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“Bite-Size Bits of Local, National, and Global History”
“Bite-Size Bits of Local, National, and Global History”

Near Shadeland in Tippecanoe County, Indiana — The American Midwest (Great Lakes)
 

Scott's Expedition

Against the Wea

 
 
Side 'A' - - Scott's Expedition Marker image. Click for full size.
By Courtesy:: Carly C. Kindig, August 22, 2010
1. Side 'A' - - Scott's Expedition Marker
(Click on any of these photos to see the details.)
Inscription.  
Side A
Just after noon, June 1, 1791, from the elevation to the south, now known as “High Gap”, Brigadier General Charles Scott, his 33 officers, and 760 mounted Kentucky Militiamen rode toward the smoke of cooking fires rising four miles to the north over the principal town of the Ouiatenons (Weas). After the Revolutionary War, Ouiatenon, a fortified century old trading town, became a rendezvous for Wea, Kickapoo, and Mascouten Native Americans conducting raids against American settlements along the Ohio and Kentucky Frontier. The Wabash towns and their Miami and Shawnee allies on the Maumee River, were subject to continuing British encouragement from Detroit to violently resist American encroachment into the Northwest Territory.

Side B
In March, 1791, peace efforts exhausted, President George Washington reluctantly ordered Secretary of War Henry Knox to direct a punitive raid against the Wea, using the Kentucky militia. Scott’s force mustered near Cincinnati, then marched 160 miles to Ouiatenon in 8 days. Upon arrival, they engaged the several villages comprising the Grand Ouiatenon.
Side 'B' - - Scott's Expedition Marker image. Click for full size.
By Courtesy:: Carly C. Kindig, August 22, 2010
2. Side 'B' - - Scott's Expedition Marker
An unmounted detachment of 350 men, under the command of lt. Colonel James Wilkinson destroyed the important town, Kethtippecanuck, near the mouth of the Tippecanoe River. Scott burned the villages and 300 acres of growing corn at Ouiatenon, unaware that he had barely avoided a force of 500 Wea warriors mistakenly sent to defend the Maumee towns from Scott’s attack. He returned to Kentucky delivering 41 women and children prisoners to Ft. Steuben at Clarksville en route. The prisoners were transferred and held at Ft. Washington near Cincinnati, until the principal Ouiatenon Chiefs agreed to terms of peace in 1792.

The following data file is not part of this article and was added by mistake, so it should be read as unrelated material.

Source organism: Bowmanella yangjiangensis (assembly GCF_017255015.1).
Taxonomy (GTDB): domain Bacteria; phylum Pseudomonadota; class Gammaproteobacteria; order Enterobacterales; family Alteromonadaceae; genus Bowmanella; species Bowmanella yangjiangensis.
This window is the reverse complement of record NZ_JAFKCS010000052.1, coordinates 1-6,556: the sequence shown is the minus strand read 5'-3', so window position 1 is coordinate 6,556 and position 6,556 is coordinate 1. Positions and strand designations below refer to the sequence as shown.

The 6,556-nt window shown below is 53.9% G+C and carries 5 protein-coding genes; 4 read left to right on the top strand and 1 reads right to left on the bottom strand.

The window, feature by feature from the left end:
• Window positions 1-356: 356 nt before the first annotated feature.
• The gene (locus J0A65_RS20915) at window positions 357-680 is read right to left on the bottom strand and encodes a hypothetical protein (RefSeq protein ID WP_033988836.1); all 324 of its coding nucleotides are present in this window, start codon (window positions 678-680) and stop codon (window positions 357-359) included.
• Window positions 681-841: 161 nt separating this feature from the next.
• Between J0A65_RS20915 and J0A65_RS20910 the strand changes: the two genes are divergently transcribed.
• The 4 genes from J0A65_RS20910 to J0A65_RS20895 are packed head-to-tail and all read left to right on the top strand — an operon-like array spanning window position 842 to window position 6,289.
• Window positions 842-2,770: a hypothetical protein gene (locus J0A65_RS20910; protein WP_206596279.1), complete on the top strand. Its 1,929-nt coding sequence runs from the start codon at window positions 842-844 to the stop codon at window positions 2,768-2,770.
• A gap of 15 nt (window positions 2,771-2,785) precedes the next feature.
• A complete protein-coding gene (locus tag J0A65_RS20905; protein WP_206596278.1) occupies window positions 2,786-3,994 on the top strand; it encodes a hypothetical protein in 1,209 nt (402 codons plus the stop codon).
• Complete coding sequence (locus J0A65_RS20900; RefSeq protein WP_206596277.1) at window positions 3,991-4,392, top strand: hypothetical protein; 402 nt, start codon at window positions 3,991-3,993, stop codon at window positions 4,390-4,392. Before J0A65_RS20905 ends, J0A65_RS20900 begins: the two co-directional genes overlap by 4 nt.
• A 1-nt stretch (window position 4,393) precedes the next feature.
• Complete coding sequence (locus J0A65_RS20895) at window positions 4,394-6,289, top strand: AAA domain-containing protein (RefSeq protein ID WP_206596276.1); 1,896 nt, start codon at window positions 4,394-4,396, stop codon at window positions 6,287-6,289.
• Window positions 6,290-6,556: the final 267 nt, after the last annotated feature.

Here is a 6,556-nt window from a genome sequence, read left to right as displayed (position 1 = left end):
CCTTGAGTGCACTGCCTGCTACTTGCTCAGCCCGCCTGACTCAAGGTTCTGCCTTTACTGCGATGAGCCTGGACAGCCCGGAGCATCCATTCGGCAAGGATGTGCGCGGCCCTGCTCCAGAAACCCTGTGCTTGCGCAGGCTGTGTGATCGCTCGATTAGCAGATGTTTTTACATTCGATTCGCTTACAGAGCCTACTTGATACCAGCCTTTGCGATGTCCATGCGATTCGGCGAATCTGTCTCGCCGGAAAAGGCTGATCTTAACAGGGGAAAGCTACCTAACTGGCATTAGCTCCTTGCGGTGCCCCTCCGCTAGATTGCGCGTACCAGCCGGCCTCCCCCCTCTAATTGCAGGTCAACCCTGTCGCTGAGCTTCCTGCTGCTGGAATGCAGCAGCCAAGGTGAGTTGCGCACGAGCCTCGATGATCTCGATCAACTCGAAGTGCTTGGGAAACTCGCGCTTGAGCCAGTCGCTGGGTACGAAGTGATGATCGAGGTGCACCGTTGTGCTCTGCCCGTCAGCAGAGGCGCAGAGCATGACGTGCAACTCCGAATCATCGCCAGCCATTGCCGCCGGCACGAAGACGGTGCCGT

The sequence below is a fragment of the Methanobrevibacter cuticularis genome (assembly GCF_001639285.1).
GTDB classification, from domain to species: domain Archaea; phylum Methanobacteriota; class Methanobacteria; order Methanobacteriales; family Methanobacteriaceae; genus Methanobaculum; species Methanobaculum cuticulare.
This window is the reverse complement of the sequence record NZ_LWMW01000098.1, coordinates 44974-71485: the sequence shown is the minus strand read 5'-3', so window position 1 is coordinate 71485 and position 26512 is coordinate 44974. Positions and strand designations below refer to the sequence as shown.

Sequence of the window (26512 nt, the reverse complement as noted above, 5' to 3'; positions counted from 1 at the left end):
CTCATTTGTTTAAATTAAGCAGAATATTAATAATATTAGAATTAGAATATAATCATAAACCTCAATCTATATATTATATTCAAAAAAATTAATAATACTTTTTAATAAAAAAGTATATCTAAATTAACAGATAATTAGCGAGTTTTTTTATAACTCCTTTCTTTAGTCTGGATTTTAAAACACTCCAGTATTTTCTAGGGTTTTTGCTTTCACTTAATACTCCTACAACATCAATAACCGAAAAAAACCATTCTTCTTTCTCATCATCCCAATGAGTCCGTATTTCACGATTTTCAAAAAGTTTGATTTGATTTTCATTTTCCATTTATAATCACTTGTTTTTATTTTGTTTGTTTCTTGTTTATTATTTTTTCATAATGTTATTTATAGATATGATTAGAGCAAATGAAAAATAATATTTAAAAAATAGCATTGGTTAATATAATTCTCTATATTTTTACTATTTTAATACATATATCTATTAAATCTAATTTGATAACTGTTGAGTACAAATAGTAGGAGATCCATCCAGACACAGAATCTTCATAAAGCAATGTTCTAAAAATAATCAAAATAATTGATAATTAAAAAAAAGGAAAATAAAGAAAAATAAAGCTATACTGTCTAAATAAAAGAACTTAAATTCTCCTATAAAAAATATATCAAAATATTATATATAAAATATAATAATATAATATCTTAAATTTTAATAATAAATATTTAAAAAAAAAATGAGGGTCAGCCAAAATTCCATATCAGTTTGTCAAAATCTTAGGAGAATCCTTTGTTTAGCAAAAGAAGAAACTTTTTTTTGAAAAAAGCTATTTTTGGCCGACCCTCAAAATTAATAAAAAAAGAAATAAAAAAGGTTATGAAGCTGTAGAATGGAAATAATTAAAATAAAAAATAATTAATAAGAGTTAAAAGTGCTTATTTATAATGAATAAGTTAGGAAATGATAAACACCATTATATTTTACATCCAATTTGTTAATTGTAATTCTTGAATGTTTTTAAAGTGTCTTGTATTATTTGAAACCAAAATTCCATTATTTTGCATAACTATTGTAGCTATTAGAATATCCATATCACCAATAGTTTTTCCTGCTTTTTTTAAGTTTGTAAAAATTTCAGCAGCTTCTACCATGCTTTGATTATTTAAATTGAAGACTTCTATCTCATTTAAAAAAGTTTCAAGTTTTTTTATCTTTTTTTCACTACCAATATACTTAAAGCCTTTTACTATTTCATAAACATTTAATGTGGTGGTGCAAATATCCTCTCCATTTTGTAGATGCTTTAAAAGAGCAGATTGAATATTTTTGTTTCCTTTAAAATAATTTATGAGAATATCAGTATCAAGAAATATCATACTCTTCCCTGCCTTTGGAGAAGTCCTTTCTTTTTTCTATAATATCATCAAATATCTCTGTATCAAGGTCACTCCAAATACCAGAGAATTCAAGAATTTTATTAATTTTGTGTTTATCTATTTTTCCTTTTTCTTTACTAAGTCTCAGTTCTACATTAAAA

Erected 2004 by Through Donations, Tippecanoe County Historical Association.
 
Topics. This historical marker is listed in these topic lists: Native AmericansSettlements & Settlers.
 
Location. 40° 21.531′ N, 86° 58.533′ W. Marker is near Shadeland, Indiana, in Tippecanoe County. Marker is on County Road S 375 W south of State Road 25, on the right when traveling south. Touch for map. Marker is in this post office area: Lafayette IN 47909, United States of America. Touch for directions.
 
Other nearby markers. At least 8 other markers are within 6 miles of this marker, measured as the crow flies. Farmers Institute Academy (approx. 2.7 miles away); Post Ouiatenon Site (approx. 3.3 miles away); Site of the Birth Place of Rev. Anthony Foucher
Wide View - - Side 'A' - - Scott's Expedition Marker image. Click for full size.
By Courtesy:: Carly C. Kindig, August 22, 2010
3. Wide View - - Side 'A' - - Scott's Expedition Marker
(approx. 3.3 miles away); Fort Ouiatenon (approx. 3.4 miles away); Liberty Tree (approx. 3.4 miles away); The Wea Plains (approx. 4.2 miles away); Granville (approx. 4.6 miles away); Camp Tippecanoe - - - 1861 - 1865 (approx. 5.4 miles away).
 
Wide View - - Side 'B' - - Scott's Expedition Marker image. Click for full size.
By Courtesy:: Carly C. Kindig, August 22, 2010
4. Wide View - - Side 'B' - - Scott's Expedition Marker
 
 
Credits. This page was last revised on June 16, 2016. It was originally submitted on August 27, 2010, by Al Wolf of Veedersburg, Indiana. This page has been viewed 794 times since then and 17 times this year. Photos:   1, 2, 3, 4. submitted on August 27, 2010, by Al Wolf of Veedersburg, Indiana. • Bill Pfingsten was the editor who published this page.
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Jul. 9, 2020